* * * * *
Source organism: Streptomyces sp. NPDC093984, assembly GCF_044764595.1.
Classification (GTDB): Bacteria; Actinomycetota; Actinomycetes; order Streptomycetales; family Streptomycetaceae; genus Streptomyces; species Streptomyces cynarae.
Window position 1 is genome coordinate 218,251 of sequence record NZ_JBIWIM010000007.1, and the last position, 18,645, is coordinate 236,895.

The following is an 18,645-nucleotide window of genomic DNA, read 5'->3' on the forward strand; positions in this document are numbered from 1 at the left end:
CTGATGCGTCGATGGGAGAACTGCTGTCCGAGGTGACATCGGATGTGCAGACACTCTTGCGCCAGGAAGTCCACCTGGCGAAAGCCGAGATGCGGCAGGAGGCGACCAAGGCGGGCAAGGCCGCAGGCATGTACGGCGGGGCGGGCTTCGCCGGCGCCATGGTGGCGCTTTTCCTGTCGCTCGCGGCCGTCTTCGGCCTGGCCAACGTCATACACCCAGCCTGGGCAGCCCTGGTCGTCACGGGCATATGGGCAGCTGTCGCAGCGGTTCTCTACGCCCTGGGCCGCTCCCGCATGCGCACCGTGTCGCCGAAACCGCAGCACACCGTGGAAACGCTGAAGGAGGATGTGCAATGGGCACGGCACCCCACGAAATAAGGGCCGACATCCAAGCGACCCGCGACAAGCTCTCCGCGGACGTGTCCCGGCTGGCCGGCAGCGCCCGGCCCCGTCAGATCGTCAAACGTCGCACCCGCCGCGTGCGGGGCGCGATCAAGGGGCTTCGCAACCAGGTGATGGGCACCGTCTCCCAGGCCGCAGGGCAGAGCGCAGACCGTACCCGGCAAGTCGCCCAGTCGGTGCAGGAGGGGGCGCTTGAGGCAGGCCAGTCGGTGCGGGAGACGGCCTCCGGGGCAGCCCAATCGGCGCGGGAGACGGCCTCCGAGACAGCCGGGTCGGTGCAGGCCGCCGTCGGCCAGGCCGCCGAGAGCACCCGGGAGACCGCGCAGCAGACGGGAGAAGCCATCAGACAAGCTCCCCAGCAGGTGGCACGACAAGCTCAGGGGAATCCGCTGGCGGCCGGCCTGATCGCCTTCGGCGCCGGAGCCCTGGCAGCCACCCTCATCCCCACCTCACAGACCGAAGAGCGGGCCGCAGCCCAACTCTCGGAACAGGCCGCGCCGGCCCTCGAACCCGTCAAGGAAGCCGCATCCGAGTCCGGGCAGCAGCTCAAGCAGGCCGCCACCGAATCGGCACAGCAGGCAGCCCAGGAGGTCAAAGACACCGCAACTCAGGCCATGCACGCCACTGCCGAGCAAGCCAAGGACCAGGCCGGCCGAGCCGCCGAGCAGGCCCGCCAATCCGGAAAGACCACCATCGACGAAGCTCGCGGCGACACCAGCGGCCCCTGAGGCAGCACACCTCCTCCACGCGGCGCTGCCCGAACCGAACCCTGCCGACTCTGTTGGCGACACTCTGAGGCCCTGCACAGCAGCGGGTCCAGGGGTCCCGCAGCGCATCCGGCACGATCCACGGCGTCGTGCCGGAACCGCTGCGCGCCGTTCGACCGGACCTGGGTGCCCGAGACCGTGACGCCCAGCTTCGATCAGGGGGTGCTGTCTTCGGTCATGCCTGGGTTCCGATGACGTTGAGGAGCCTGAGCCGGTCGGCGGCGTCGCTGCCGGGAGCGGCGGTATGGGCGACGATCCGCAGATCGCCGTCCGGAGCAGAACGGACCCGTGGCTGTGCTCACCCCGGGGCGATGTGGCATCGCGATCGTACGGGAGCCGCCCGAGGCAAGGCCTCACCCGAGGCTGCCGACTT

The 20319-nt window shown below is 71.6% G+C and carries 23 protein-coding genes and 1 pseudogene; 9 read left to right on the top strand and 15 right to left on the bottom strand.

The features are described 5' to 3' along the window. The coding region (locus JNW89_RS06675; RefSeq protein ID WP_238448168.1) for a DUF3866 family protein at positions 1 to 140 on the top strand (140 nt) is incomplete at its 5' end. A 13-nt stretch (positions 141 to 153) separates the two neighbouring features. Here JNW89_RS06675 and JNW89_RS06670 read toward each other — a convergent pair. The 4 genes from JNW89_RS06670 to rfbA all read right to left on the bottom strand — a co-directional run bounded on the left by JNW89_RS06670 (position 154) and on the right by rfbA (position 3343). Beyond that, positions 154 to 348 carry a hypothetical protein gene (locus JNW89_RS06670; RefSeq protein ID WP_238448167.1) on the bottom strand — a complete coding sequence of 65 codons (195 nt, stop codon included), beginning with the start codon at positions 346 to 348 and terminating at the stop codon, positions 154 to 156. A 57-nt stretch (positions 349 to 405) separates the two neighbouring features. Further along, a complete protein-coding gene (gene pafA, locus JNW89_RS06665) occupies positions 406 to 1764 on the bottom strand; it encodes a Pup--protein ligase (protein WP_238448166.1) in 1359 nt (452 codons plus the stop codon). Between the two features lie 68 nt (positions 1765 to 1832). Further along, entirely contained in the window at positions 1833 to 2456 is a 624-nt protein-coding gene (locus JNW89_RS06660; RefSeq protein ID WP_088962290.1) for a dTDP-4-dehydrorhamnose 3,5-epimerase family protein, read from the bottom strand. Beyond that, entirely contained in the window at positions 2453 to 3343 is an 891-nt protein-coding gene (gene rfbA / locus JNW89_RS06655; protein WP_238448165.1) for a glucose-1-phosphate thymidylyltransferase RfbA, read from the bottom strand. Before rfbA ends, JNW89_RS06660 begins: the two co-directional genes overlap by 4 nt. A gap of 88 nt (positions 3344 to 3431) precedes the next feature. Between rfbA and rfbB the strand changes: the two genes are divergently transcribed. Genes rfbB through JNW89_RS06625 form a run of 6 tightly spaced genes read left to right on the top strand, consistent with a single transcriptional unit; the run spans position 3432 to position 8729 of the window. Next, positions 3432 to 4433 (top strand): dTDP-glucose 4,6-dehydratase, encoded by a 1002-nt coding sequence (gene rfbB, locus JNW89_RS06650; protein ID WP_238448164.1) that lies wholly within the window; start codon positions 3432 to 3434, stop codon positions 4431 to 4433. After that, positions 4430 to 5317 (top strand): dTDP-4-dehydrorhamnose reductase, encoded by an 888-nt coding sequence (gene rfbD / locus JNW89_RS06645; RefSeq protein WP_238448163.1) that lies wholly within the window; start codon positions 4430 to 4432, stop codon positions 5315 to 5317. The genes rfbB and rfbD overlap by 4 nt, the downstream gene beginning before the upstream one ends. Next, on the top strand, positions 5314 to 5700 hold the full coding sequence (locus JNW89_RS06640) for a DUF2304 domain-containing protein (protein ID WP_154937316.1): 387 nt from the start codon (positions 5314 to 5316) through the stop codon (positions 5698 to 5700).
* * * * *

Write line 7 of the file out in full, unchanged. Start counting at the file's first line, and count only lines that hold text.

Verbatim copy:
The features are described 5' to 3' along the window. The coding region (locus JNW89_RS06675; RefSeq protein ID WP_238448168.1) for a DUF3866 family protein at positions 1 to 140 on the top strand (140 nt) is incomplete at its 5' end. A 13-nt stretch (positions 141 to 153) separates the two neighbouring features. Here JNW89_RS06675 and JNW89_RS06670 read toward each other — a convergent pair. The 4 genes from JNW89_RS06670 to rfbA all read right to left on the bottom strand — a co-directional run bounded on the left by JNW89_RS06670 (position 154) and on the right by rfbA (position 3343). Beyond that, positions 154 to 348 carry a hypothetical protein gene (locus JNW89_RS06670; RefSeq protein ID WP_238448167.1) on the bottom strand — a complete coding sequence of 65 codons (195 nt, stop codon included), beginning with the start codon at positions 346 to 348 and terminating at the stop codon, positions 154 to 156. A 57-nt stretch (positions 349 to 405) separates the two neighbouring features. Further along, a complete protein-coding gene (gene pafA, locus JNW89_RS06665) occupies positions 406 to 1764 on the bottom strand; it encodes a Pup--protein ligase (protein WP_238448166.1) in 1359 nt (452 codons plus the stop codon). Between the two features lie 68 nt (positions 1765 to 1832). Further along, entirely contained in the window at positions 1833 to 2456 is a 624-nt protein-coding gene (locus JNW89_RS06660; RefSeq protein ID WP_088962290.1) for a dTDP-4-dehydrorhamnose 3,5-epimerase family protein, read from the bottom strand. Beyond that, entirely contained in the window at positions 2453 to 3343 is an 891-nt protein-coding gene (gene rfbA / locus JNW89_RS06655; protein WP_238448165.1) for a glucose-1-phosphate thymidylyltransferase RfbA, read from the bottom strand. Before rfbA ends, JNW89_RS06660 begins: the two co-directional genes overlap by 4 nt. A gap of 88 nt (positions 3344 to 3431) precedes the next feature. Between rfbA and rfbB the strand changes: the two genes are divergently transcribed. Genes rfbB through JNW89_RS06625 form a run of 6 tightly spaced genes read left to right on the top strand, consistent with a single transcriptional unit; the run spans position 3432 to position 8729 of the window. Next, positions 3432 to 4433 (top strand): dTDP-glucose 4,6-dehydratase, encoded by a 1002-nt coding sequence (gene rfbB, locus JNW89_RS06650; protein ID WP_238448164.1) that lies wholly within the window; start codon positions 3432 to 3434, stop codon positions 4431 to 4433. After that, positions 4430 to 5317 (top strand): dTDP-4-dehydrorhamnose reductase, encoded by an 888-nt coding sequence (gene rfbD / locus JNW89_RS06645; RefSeq protein WP_238448163.1) that lies wholly within the window; start codon positions 4430 to 4432, stop codon positions 5315 to 5317. The genes rfbB and rfbD overlap by 4 nt, the downstream gene beginning before the upstream one ends. Next, on the top strand, positions 5314 to 5700 hold the full coding sequence (locus JNW89_RS06640) for a DUF2304 domain-containing protein (protein ID WP_154937316.1): 387 nt from the start codon (positions 5314 to 5316) through the stop codon (positions 5698 to 5700).